Campus Location

Abilene Campus (Residential)

Date of Award


Document Type




Degree Name

Master of Science

Committee Chair or Primary Advisor

Rachel Team

Second Committee Member or Secondary Advisor

Richard Beck

Third Committee Member or Committee Reader

Scott Perkins


Research suggests that early childhood is a sensitive developmental period for social and emotional development, and early intervention leading to social-emotional skills in preschool years is significantly associated with positive outcomes later in life. Many preschool children are reported to already experience social-emotional problems, but very few teachers have received training to implement social-emotional development programs. Educational institutions must carry the responsibility of promoting children’s social and emotional development because most young children spend the majority of their time learning and socializing in school. This study sought to add to current literature by looking into the effects of student grade level as well as teacher training and experience on the efficacy of the implementation of social-emotional skills training. Results suggested that students (N = 241) demonstrated a trend of decreasing negative behaviors and increasing positive behaviors after the social-emotional skills training interventions. Pre-kindergarten students showed a greater decrease in negative behaviors than kindergarten children after intervention. Students in classrooms with experienced teachers presented less negative behaviors when compared to students in classrooms of teachers with no experience. These preliminary results supported the general effectiveness of the adapted intervention, but also suggested the need for additional intervention to produce meaningful and sustained behavioral gains for higher-need students.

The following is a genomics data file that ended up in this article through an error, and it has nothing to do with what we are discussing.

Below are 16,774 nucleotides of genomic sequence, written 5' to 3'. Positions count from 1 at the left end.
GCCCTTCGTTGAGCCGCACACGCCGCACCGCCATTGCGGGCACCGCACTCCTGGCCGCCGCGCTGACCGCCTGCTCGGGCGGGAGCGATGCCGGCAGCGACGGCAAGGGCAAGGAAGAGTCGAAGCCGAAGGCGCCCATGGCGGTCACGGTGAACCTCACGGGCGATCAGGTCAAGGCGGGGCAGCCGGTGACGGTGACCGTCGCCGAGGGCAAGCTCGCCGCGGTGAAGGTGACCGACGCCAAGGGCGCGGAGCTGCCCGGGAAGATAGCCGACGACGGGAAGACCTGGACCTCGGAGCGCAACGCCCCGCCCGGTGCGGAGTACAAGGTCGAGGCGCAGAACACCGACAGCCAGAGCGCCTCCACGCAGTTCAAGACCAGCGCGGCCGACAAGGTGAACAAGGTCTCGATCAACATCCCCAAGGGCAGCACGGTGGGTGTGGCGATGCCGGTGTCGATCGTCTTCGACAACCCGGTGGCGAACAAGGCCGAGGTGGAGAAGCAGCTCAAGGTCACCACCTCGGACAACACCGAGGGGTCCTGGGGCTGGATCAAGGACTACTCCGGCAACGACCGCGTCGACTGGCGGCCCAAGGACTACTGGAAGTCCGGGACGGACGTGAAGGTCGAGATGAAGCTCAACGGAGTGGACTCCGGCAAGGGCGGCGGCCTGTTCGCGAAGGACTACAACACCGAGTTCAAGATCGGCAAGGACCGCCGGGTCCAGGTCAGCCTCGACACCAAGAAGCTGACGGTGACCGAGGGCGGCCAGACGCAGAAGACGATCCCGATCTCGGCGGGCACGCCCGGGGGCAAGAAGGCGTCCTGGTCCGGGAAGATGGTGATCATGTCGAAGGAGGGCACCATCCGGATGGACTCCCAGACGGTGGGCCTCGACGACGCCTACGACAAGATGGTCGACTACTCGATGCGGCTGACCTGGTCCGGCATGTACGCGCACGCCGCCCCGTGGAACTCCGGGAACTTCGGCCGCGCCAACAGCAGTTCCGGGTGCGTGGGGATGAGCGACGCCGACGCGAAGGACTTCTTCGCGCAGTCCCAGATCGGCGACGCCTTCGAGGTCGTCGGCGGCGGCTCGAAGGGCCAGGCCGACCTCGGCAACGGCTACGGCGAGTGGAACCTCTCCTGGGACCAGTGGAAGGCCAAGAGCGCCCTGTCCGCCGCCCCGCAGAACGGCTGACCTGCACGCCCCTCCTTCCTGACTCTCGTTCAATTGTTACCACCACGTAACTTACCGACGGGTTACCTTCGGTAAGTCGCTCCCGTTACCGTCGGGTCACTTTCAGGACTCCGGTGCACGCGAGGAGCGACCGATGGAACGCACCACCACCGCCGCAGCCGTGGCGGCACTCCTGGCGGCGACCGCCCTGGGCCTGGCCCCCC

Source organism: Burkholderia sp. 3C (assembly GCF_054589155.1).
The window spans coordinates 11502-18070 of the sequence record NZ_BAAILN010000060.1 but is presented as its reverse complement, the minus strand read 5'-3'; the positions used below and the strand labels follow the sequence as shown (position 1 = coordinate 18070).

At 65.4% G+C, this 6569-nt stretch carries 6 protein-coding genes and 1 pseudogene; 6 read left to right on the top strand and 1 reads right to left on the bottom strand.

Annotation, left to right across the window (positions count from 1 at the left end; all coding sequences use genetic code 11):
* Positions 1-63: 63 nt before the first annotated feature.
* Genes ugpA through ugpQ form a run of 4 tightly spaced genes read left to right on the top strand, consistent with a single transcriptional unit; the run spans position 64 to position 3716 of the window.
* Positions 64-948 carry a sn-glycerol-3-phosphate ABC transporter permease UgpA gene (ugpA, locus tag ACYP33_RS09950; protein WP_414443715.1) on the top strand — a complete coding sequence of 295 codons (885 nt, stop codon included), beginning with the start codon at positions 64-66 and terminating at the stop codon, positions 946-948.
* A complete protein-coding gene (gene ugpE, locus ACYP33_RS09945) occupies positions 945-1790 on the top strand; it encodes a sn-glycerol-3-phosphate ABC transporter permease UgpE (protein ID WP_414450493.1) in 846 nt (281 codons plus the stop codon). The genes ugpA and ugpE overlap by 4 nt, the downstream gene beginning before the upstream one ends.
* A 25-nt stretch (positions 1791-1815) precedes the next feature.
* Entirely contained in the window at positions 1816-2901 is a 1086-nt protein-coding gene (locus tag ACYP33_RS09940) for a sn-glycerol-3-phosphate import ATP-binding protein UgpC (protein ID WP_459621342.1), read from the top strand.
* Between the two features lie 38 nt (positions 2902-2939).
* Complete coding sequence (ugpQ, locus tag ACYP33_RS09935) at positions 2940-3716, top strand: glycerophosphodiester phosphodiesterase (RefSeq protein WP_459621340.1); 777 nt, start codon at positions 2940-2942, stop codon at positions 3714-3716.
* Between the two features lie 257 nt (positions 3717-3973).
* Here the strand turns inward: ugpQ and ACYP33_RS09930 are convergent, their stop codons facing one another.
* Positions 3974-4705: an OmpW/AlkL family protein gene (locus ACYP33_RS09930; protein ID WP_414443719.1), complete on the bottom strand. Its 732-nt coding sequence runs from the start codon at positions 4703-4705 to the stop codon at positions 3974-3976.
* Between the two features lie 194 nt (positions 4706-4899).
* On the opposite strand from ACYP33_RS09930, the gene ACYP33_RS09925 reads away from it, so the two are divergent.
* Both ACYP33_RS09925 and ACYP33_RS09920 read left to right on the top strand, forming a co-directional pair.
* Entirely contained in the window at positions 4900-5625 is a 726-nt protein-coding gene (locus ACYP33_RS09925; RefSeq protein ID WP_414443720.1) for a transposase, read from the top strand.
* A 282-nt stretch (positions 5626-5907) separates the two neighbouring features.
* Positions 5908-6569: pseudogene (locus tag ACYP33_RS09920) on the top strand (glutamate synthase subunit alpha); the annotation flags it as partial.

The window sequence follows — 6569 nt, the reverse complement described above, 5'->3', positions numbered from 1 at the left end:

Creative Commons License

Creative Commons Attribution-Noncommercial-No Derivative Works 4.0 License
This work is licensed under a Creative Commons Attribution-Noncommercial-No Derivative Works 4.0 License.



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